One question I wanted to throw out there about this topic is: how should executives create a workplace where employees are secure when asking for help? I work in gov’t contracting/project management, and while many may want to help, it can be a rat race. It’s easy to make someone look dumb or weak when they ask for help. Sometimes, an executive could easily be ostracized if they say they need help.

    I agree w/ asking for help – I’ve had to do it in my personal life, and it is a humbling and fulfilling experience to see how God has provided for me using others in my life in many unexpected ways. At work though, it’s been challenging. I’m generally happy to ask for help or to reach out to others for information, but are there lines in the professional world that should be drawn on this? And if not, what should execs be doing to ensure this is a component of the environment?

    • Thank you so much, Jill!

      I think you ask a brilliant question! In my experience, how you ask for help is also very important – and I really didn’t get into that in the post (maybe another time!) :)

      Perhaps framing the request as something like, “Could I have a few hours of Joe’s time to help me get some clarity around this? I want to be sure I have mapped out the right approach and with a bit more clarity I can begin to implement more quickly…” Thus – you’re asking for help and resources, but making it clear that there is a benefit to management as well. Does this help?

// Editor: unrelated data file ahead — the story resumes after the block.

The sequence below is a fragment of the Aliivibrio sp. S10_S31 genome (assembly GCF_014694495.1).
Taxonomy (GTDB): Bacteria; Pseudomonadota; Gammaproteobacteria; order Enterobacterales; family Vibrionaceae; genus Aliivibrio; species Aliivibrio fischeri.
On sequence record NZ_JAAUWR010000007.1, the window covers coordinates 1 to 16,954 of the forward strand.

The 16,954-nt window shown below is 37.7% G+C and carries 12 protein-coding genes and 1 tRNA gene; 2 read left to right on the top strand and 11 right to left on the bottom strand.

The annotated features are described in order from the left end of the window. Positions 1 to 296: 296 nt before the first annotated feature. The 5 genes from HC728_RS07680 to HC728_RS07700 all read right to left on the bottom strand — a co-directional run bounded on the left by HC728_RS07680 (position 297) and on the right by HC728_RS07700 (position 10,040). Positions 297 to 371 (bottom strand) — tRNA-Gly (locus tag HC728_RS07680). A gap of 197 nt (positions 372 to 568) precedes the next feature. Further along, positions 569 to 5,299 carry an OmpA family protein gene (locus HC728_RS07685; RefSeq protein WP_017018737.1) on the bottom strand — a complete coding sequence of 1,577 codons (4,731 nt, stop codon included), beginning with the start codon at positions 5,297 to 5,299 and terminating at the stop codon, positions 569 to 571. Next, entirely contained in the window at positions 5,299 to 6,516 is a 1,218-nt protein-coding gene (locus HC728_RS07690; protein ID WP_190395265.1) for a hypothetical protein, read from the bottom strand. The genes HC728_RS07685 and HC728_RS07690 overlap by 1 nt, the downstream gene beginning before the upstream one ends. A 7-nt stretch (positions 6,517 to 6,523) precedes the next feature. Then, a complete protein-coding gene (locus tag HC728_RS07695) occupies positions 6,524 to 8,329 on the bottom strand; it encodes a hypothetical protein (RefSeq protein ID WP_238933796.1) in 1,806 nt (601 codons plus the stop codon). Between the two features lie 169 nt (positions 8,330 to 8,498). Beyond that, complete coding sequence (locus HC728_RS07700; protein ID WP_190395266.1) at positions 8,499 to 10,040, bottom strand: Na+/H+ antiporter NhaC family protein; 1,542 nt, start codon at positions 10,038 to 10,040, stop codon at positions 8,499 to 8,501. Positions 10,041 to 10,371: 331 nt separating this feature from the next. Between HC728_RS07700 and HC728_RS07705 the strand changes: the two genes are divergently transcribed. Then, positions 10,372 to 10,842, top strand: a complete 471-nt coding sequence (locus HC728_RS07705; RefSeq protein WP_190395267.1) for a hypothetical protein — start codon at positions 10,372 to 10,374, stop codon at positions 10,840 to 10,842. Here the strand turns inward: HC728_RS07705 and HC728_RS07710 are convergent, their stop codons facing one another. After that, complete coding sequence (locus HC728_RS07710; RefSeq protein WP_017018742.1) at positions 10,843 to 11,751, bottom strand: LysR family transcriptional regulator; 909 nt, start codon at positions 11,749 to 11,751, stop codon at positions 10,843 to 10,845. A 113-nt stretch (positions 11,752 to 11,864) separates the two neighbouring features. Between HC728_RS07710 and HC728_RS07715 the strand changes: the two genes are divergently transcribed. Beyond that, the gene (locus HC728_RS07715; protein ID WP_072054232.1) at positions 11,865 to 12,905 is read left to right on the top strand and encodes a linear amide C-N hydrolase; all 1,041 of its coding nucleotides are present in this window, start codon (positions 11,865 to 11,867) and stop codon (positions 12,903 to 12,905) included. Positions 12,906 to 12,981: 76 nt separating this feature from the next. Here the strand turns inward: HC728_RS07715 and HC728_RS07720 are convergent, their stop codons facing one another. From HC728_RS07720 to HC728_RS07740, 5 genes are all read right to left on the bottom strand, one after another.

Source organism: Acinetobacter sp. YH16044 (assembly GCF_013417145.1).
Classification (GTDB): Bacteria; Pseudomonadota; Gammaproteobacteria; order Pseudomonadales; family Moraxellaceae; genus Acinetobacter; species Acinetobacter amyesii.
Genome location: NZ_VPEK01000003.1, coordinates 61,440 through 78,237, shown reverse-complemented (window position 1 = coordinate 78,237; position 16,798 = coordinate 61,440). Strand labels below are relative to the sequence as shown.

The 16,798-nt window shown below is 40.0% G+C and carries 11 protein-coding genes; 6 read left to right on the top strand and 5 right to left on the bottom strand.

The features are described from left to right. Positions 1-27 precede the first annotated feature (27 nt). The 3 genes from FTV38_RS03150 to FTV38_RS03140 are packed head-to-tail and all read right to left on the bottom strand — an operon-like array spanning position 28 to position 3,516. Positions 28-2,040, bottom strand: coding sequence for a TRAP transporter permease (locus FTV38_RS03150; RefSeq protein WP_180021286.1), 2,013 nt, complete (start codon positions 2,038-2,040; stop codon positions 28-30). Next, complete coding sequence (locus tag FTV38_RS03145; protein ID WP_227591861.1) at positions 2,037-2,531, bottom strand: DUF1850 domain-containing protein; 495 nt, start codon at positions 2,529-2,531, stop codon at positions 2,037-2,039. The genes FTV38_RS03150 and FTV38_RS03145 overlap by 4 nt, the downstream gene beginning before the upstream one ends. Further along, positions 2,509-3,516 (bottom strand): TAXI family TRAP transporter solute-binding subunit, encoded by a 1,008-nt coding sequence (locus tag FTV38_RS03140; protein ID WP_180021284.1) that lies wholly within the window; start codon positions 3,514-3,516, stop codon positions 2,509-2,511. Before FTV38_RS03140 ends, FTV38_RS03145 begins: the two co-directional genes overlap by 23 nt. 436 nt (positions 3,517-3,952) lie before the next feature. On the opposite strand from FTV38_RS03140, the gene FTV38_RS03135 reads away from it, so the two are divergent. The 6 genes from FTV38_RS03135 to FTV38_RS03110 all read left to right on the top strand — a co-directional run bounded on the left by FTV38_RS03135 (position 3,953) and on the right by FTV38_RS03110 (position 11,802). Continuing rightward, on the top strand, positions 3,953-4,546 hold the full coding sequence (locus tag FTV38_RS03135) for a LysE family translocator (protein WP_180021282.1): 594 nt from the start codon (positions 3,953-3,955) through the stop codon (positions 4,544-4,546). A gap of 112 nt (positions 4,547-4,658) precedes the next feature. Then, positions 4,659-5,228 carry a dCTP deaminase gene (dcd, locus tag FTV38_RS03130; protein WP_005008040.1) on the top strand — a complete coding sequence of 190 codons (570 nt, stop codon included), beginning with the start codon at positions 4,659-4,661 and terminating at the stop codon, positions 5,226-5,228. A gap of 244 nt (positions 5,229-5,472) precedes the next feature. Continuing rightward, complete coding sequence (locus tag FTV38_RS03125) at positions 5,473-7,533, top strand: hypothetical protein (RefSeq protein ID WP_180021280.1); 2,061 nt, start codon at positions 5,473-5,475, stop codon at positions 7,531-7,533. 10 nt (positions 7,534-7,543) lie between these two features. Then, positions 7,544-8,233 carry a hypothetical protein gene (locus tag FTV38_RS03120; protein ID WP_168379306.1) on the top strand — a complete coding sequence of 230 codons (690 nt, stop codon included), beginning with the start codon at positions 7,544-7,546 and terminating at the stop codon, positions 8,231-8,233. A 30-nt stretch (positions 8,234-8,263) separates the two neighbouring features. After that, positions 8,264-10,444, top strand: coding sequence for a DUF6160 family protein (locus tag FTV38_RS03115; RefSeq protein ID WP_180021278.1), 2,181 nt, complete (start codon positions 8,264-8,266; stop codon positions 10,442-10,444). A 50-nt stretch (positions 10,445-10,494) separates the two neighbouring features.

And in regard to making it a component of the environment…if we let our teams know that they can be comfortable in our organizations asking for help – and we allow them to witness us doing so frequently – then this can begin to impact the climate directly.

      Thank you so much for stopping by – it means so much to me and I hope we’ll be able to share more thoughts and ideas in the future! All the best…

  22. Sarah Ward says:

    I just heard about your blog this morning from Marketing Profs Today and was very inspired by this post both professionally and personally. My Mother always said to me “it never hurts to ask” and often I need to stop and remember that rule. So, thank you for sharing your story as a reminder for me to stop and ask. Also, thank you to Rose, who inspires me to want to give and love unconditionally – what an amazing person she must be!

    • Hi Sarah,

      Thank you so much for coming by and for taking the time to comment! Yes, moms are always right, aren’t they?! :)

      So glad that you found inspiration from Rose’s act of love – she is well beyond amazing; she is truly a gift of love and light to our world!

      Please stop by again soon, Sarah!

  23. People often comment that one of the things I’m really good at is connecting other people (in a business related sense) and also keeping track of what is happening in people’s lives and sharing that information with other people that know them (in my personal life). This was much harder to do pre-Facebook and Twitter / LinkedIn, but I still did it.